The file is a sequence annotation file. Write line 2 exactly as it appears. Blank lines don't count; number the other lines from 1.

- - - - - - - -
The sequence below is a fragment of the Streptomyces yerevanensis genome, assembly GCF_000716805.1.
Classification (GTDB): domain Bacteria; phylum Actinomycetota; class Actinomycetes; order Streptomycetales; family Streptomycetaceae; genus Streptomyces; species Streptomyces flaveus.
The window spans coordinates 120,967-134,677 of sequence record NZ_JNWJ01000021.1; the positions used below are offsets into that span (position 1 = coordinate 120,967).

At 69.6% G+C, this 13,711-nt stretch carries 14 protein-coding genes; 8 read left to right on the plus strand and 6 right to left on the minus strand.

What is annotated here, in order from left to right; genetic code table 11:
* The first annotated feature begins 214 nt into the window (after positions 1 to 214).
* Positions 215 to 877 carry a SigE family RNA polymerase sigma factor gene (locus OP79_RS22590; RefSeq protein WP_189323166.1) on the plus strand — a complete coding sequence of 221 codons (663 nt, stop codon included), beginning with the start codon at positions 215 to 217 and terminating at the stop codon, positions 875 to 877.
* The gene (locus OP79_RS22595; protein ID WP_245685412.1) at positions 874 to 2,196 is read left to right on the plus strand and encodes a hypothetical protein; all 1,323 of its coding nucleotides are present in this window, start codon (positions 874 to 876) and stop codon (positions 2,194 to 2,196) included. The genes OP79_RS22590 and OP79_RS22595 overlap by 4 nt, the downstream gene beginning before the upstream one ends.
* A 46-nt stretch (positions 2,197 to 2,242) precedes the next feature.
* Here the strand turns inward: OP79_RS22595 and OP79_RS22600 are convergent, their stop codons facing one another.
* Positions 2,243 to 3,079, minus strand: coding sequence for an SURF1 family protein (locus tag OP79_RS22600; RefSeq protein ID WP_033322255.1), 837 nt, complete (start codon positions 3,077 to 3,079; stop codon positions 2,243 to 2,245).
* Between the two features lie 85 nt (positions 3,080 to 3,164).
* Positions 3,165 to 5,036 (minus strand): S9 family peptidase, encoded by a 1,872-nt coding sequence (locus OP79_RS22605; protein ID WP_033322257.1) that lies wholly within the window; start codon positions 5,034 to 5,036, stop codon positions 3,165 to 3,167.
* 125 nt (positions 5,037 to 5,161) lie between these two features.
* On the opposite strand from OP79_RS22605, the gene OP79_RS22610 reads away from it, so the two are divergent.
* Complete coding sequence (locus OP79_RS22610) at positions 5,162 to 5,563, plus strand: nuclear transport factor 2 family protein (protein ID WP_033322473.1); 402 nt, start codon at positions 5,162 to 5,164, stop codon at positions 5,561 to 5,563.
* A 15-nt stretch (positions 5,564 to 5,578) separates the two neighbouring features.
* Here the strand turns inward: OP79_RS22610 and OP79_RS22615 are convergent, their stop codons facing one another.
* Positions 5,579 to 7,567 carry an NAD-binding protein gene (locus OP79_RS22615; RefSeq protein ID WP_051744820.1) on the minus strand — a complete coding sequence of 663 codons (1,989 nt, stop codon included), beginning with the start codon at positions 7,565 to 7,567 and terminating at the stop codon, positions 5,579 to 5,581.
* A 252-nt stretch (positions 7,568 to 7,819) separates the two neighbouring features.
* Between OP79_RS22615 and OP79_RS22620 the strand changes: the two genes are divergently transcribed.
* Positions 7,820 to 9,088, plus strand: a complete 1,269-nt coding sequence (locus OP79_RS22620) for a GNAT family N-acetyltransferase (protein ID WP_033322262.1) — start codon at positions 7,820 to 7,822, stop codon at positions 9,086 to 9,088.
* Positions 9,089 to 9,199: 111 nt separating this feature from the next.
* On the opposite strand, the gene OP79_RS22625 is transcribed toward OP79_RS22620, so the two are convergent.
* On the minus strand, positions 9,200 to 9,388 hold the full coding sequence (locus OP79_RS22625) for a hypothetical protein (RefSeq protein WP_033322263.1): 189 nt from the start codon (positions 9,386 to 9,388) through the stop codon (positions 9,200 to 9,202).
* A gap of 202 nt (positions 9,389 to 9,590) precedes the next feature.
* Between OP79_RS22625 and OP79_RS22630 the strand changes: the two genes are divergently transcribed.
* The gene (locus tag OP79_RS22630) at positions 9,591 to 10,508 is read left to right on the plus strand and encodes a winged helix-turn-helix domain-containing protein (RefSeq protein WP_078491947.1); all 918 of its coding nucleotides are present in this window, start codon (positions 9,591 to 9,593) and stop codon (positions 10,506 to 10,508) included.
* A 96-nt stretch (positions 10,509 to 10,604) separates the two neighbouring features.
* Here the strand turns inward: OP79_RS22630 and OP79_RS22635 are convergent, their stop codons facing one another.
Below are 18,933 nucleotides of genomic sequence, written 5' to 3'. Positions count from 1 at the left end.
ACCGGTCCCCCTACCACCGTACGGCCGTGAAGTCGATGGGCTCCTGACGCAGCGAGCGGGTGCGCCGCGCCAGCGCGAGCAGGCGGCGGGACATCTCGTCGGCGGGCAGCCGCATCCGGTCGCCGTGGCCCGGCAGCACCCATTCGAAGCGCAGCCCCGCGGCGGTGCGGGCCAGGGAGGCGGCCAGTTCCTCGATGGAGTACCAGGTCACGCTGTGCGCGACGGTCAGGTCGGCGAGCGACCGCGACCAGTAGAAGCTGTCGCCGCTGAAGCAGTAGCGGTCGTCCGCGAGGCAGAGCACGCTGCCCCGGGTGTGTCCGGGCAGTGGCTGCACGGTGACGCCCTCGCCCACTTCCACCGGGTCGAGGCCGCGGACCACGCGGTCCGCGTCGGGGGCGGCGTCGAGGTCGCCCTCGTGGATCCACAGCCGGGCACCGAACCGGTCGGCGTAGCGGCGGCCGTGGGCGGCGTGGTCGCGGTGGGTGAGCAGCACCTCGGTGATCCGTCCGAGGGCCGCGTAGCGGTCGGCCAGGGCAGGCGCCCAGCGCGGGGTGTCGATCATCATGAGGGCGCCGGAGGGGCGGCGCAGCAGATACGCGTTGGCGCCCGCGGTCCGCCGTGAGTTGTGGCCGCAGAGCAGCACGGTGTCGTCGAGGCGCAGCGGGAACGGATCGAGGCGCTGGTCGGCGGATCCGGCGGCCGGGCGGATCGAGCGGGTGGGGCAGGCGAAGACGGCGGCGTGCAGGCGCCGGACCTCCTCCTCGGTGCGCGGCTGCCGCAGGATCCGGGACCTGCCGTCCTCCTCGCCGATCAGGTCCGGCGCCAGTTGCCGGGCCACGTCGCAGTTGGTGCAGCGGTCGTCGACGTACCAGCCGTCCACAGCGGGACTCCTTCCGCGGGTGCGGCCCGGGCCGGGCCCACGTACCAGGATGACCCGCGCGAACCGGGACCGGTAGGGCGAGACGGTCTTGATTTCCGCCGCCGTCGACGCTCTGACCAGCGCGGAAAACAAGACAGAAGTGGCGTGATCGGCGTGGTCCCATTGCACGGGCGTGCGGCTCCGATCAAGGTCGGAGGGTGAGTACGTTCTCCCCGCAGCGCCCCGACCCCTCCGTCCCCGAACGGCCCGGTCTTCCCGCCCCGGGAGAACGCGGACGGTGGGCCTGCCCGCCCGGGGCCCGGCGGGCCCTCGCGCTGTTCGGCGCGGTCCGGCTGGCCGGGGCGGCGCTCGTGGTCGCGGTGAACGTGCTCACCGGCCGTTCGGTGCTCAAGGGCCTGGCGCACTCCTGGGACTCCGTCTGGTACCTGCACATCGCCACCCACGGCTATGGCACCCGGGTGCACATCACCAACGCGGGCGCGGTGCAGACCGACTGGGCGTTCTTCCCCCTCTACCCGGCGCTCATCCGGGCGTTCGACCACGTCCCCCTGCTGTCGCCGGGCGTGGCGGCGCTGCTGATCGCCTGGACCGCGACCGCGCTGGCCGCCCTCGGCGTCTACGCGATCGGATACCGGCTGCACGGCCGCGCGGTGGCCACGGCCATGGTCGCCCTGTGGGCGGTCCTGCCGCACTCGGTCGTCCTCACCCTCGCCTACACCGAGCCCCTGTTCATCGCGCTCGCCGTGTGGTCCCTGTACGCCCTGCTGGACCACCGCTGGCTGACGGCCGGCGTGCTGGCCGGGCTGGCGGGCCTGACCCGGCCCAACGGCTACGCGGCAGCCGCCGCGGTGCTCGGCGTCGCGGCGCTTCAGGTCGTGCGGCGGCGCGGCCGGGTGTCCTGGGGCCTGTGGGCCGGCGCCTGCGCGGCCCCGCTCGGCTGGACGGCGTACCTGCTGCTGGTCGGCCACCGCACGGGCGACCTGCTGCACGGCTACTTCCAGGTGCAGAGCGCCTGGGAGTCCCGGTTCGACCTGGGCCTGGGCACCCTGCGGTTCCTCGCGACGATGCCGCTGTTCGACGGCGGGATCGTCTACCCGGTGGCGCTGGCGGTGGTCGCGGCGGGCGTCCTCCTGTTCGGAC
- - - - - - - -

Classification (GTDB): domain Bacteria; phylum Actinomycetota; class Actinomycetes; order Streptomycetales; family Streptomycetaceae; genus Streptomyces; species Streptomyces flaveus.